A prominent brownfield site on Tooting High Street which offers options for a hotel development has been brought to the market at a guide price of £12m.
Commercial property advisor Colliers has been instructed by LHG (London Hotel Group) to market the 0.2 hectare site, which has been unoccupied for around five years. It presently comprises a number of derelict vacant buildings, notably the former Tooting Constitutional Club, and outdoor areas including a storage yard and disused bowling green.
Planning permission has been granted by the London Borough of Wandsworth for construction of a 373-bedroom hotel totalling 114,440 sq ft and extending from three to six storeys in height, incorporating four additional storeys of basement accommodation with an atrium lightwell.
The site also has lapsed planning for a 45-unit residential development, and as a result is being marketed on a dual basis of hotel or residential development.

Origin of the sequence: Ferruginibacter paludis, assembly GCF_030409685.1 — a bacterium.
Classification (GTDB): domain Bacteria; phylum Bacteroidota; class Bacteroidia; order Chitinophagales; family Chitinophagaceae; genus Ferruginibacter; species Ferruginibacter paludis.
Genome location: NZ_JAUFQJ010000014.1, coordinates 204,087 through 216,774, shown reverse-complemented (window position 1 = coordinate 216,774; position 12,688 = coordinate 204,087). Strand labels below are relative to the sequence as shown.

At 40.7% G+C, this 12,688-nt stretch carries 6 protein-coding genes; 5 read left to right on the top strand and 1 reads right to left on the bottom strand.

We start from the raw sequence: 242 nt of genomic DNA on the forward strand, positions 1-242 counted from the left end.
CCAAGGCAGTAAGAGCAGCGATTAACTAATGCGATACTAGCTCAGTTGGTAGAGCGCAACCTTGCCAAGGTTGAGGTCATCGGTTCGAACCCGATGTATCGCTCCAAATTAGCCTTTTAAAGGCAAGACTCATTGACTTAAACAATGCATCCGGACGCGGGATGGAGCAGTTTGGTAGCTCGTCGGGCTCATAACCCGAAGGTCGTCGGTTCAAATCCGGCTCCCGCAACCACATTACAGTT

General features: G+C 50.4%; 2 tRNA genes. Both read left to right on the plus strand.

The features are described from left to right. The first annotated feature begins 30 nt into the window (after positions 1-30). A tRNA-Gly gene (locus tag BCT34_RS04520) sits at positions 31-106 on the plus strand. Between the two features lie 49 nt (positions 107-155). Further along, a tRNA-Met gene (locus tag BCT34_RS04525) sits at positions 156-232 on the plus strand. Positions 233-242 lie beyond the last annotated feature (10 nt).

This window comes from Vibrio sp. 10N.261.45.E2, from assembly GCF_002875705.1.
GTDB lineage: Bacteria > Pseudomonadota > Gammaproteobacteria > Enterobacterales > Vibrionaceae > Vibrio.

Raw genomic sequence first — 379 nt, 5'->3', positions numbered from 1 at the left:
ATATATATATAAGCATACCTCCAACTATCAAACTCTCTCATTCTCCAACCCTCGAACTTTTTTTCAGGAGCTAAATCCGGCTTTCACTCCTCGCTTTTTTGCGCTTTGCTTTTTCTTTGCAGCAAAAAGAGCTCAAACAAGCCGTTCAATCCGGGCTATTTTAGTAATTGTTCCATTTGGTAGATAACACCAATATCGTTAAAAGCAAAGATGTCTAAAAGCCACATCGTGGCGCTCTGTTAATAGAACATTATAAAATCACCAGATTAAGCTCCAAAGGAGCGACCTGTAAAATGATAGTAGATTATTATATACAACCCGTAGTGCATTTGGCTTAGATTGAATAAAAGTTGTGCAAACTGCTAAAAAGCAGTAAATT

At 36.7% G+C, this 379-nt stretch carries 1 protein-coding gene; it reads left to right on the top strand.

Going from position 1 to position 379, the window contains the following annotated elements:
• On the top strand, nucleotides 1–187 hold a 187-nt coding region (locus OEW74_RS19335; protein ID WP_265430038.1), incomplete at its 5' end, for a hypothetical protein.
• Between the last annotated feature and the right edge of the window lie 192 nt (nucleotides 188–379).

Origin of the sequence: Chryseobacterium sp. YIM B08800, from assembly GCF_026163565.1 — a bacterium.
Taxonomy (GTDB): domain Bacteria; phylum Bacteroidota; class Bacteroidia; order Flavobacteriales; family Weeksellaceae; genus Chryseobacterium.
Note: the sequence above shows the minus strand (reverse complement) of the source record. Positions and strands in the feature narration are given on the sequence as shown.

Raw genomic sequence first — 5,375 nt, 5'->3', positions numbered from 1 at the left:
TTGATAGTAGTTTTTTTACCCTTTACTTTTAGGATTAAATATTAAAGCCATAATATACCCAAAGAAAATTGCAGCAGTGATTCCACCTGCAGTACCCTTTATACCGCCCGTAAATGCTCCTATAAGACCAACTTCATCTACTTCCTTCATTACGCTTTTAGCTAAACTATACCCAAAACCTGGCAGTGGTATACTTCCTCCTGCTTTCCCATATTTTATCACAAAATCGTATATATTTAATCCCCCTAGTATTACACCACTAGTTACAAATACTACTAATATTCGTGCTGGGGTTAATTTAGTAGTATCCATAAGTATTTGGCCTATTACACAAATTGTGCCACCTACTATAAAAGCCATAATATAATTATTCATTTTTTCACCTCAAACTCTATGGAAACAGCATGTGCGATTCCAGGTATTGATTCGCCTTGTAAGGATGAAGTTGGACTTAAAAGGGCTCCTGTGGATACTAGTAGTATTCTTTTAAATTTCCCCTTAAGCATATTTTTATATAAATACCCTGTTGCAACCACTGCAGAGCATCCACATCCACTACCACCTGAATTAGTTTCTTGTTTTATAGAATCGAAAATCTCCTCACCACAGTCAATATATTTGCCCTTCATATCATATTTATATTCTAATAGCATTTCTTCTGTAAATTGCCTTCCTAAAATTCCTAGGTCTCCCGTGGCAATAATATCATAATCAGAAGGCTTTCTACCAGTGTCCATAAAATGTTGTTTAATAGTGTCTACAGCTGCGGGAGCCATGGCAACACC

Colin Hall, head of London Hotels Agency at Colliers, said: “The proposed high-quality hotel will set a precedent for the wider regeneration of Tooting High Street.
“It has been designed in a contemporary style that is sympathetic to its surroundings, and will be constructed in red and grey brickwork to reflect the character of the area with graduated heights to provide a transition from neighbouring three storey properties.”
William Agnew, associate director in the Residential Development team at Colliers, added that the site was being marketed on a dual basis as it has lapsed planning permission for residential development and also has potential for development as a co-living rental product.
He said: “The site has a lapsed planning consent granted in 2016 for a 45-unit residential development. Furthermore, in the last three years Wandsworth has become one of the most welcoming London Boroughs for co-living developments, having granted consent on over 500 beds already.
“The existing planning consent for a 373 bed hotel scheme presents a strong precedent for a similarly sized conversion of the consent into design-led co-living accommodation.”
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